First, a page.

Photo by Mark Wheddon
TOGETHER: From left, Liam, Gideon, Michele, Asher and Moriah Wheddon take a look at a history book.
Photo by Mark Wheddon TOGETHER: From left, Liam, Gideon, Michele, Asher and Moriah Wheddon take a look at a history book.

Your child’s education is a priority, but are you happy with the quality of education on offer in Bermuda’s schools?

If not, perhaps you should consider homeschooling. This is the education of children at home, away from the public/private school environment, either by the parents or tutors.

Homeschooling is a growing trend both here and overseas as many parents are opting to take their children out of the school environment.

There are many reasons why a parent would want to homeschool.

You might want to provide a more religious or moral environment, or a different style of teaching to that at your local schools.

Any parent considering homeschooling first needs to weigh up the pros and cons.


The advantages include a greater one-on-one time between your child and the ‘teacher’, plus substantial cost savings to be made on school fees.

And with the growth of educational programmes on the Internet, it has never been easier to homeschool.

The disadvantages are that you alone are responsible for the curriculum, quality of teaching and the educational growth of your child.

That’s quite a lot of pressure. You also need to be in a position where you can devote substantial hours of your own time to the teaching of your child.

Critics have also claimed that teaching children at home can affect their socialization and the interaction with other youngsters and adults growing up.

But there are plenty of parents who disagree with this, and Michele Wheddon is one of them.

Mrs Wheddon, a mother-of-four, has been homeschooling her children for the past several years.

She has a BA degree in English from the University of Western Ontario in Canada, and an ECE (Early Childhood Education) diploma from Fanshawe College, Canada.

Mrs Wheddon is married to Mark, a swimming pool technician who has a Bachelor of Commerce degree from St Mary’s University, Canada, and formerly owned the business, Designer Flowers.

The couple live in Paget with their 12-year-old daughter Moriah, and three sons, Gideon, nine, Liam, seven, and Asher, five.

As a Christian family, Mrs Wheddon said having a more religious focus was one of the reasons why they decided to homeschool.

Another factor was cost, as the expense of sending four children to private school in Bermuda would have been too high to bear.

As a former nursery school teacher at Adventureland Pre-School and Nursery and at Bloomfield Nursery School, Mrs Wheddon also had experience in teaching youngsters.

She says however, that any parent can homeschool these days due to the accessibility of programmes available on the Internet.

Mrs Wheddon said: “You know your child better than anyone, so who can teach them better than you?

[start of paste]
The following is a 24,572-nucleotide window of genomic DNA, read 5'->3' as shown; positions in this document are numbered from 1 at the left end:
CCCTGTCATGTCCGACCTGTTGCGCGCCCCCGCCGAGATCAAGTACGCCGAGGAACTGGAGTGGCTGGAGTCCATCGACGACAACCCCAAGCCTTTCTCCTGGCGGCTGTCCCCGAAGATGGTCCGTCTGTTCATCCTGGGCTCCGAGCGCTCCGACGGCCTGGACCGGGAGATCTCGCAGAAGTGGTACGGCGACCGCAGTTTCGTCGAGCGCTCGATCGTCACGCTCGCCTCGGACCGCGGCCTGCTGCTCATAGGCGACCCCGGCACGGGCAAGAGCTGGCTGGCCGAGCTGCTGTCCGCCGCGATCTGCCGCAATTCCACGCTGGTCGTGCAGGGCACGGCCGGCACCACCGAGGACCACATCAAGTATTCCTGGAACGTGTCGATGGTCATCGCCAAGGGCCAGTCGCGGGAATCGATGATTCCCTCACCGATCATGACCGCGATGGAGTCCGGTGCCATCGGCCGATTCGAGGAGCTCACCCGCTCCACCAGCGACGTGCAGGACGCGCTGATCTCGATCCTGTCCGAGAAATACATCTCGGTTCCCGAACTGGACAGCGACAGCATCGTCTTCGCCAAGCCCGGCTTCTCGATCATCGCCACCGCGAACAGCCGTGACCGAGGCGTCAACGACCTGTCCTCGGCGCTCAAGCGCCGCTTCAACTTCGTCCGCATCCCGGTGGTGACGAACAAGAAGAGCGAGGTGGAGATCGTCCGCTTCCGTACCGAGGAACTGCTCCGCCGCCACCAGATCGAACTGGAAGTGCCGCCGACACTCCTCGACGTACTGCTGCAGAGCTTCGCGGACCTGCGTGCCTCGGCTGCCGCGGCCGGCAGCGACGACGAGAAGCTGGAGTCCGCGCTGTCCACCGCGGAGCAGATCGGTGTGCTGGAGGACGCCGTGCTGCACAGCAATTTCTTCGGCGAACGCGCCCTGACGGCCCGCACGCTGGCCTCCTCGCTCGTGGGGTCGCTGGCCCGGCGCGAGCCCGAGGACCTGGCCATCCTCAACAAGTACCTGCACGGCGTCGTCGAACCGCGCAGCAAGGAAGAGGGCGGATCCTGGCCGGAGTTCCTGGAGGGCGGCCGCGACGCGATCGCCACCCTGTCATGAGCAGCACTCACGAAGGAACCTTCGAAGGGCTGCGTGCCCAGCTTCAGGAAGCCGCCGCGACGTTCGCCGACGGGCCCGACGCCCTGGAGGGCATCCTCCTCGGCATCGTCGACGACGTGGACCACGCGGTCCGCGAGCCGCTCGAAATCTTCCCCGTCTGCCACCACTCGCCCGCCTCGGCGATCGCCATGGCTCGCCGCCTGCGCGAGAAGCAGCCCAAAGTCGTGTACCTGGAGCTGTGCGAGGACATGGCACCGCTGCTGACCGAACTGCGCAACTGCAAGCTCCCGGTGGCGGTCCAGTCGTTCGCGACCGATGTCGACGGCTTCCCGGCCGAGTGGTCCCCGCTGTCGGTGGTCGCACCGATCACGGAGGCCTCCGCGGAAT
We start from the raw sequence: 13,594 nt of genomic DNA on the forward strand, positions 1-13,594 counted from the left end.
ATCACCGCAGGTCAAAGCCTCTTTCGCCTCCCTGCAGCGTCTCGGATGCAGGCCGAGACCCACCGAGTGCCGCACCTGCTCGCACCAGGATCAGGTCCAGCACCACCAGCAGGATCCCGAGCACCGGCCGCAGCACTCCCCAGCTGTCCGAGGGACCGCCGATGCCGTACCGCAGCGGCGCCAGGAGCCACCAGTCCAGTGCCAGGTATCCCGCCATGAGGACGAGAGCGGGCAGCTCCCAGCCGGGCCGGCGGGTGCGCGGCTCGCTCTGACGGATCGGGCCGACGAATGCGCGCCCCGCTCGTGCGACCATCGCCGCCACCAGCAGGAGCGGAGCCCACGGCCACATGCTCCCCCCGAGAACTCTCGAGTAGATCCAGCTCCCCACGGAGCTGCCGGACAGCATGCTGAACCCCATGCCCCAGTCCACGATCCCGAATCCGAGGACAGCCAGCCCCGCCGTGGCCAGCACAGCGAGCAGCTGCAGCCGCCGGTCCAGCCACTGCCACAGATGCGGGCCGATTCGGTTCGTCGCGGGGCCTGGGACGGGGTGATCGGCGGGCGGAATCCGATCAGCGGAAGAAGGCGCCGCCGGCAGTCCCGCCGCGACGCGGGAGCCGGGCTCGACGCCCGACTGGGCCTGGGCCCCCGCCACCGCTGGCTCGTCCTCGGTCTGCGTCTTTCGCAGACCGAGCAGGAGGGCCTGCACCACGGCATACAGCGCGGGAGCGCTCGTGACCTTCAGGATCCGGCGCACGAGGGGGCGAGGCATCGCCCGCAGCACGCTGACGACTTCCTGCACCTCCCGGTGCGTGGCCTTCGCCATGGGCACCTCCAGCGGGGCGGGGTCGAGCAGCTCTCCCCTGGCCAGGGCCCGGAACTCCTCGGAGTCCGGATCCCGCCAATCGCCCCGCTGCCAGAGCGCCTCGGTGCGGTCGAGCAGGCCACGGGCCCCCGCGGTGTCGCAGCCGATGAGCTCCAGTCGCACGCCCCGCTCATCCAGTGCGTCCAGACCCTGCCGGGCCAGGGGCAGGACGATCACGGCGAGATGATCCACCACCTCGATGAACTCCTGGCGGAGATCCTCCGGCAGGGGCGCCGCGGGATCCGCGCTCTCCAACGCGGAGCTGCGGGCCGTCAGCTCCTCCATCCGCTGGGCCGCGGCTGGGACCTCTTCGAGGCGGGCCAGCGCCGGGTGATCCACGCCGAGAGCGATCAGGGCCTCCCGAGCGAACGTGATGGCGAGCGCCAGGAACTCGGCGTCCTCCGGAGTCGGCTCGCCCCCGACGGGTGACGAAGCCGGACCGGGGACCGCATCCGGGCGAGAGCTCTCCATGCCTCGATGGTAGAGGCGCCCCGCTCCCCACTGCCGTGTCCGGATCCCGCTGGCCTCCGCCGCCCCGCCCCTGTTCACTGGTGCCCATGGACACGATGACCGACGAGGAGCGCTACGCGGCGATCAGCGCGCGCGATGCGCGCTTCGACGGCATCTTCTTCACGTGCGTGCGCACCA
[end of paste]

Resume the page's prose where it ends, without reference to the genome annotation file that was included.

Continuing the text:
“Nowadays there are so many different programmes out there which are written word for word, it makes it easy to teach your child at home.

“There is a lot of support online, and even online tutors you can contact if you need help on anything. And there is a lot of support for homeschooling in Bermuda,” said Mrs Wheddon.

“There are a lot of other homeschoolers, so we get together quite a lot. Sometimes we have classes at the aquarium or at BUEI, and then we get together for playdates in the afternoon.

“We also have a Yahoo group and a Facebook page, so if you have a question you can contact us.

“If someone has a question about a certain homeschool programme or they want to know how it works, we can give them feedback as to whether it may suit them or not.

“And if anyone in the group has something they want to do, they just post it on Facebook and we organize a get-together.

“Homeschoolers are all kinds of people, from all walks of life. A lot of us are Christian, but there are many who aren’t.”

She said: “Homeschool can be done at any age. Some parents will put their kids in public school for primary and then when they reach middle school they want to teach them themselves, particularly if they can’t afford to send them to private school.

“We know parents who have started homeschooling their kids as teenagers and who have had considerable success from that. Sometimes it can be an adjustment for the child to no longer be in a classroom, but they can do very well.”

Mrs Wheddon said: “Our children have been homeschooled from the beginning; they’ve never been to school apart from Sunday school.

“I decided when I was pregnant with Moriah that I wanted to do that, and when she was about six or seven months old we said we were definitely going to do it.

“Because I was a nursery school teacher I decided I could school her myself. But I also wanted her to have a Christian upbringing.

“I want my children to learn how to have good morals and a good character, without the interference of peer pressure you sometimes get at schools.

“I didn’t want my children picking up swear words and different values.”

She added: “There was also a money factor, with having so many children (four) and with private schools being so expensive.

“Homeschooling makes sense when you consider the school fees. But that’s only if you can afford to stay at home and not have to go out to work.

“For me, it balances out financially for me to make my ‘job’ teaching the kids. If I was working as a nursery school teacher I wouldn’t have the salary to be able to afford the school fees for our kids.


“It is a lot of organization though; it’s definitely a full-time job. And my husband knows not to expect a clean house on school days.”

She said: “Some days it’s really rewarding, and other days I’m tired at the end of the day. Everyone has good days and bad days, including kids.”

Mrs Wheddon uses a mix of educational materials, mainly resourced online.

“I use a book called The Well-Trained Mind: A Guide to Classical Education at Home (Susan Wise Bauer, Jessie Wise), and this tells you which level your child should be at a certain age, what you should be teaching them, and for how many hours a day.

“When it comes to workbooks and educational materials, I usually bring in whatever I need through Amazon.

“I pick and choose what works for each child, and will research it first, ordering items from different companies.

“If something is not working I won’t be afraid to drop it and try something else.

“I try to do Christian courses as much as possible, usually ‘Horizons’ by Alpha Omega Publications.

“People can order programmes online that come in a box set. For example, Horizons has an entire year’s programme within one box.”

As her son Gideon is dyslexic, Mrs Wheddon uses Horizons Math, which she describes as “very colourful”.

“This helps him to ‘separate’ things,” she explained.

“We are also using Horizons for a CD-ROM course for Gideon this year. Gideon goes to the Reading Clinic three times a week and they are recommending he does a lot of his language arts and maths on a computer, because then he won’t have to write everything down.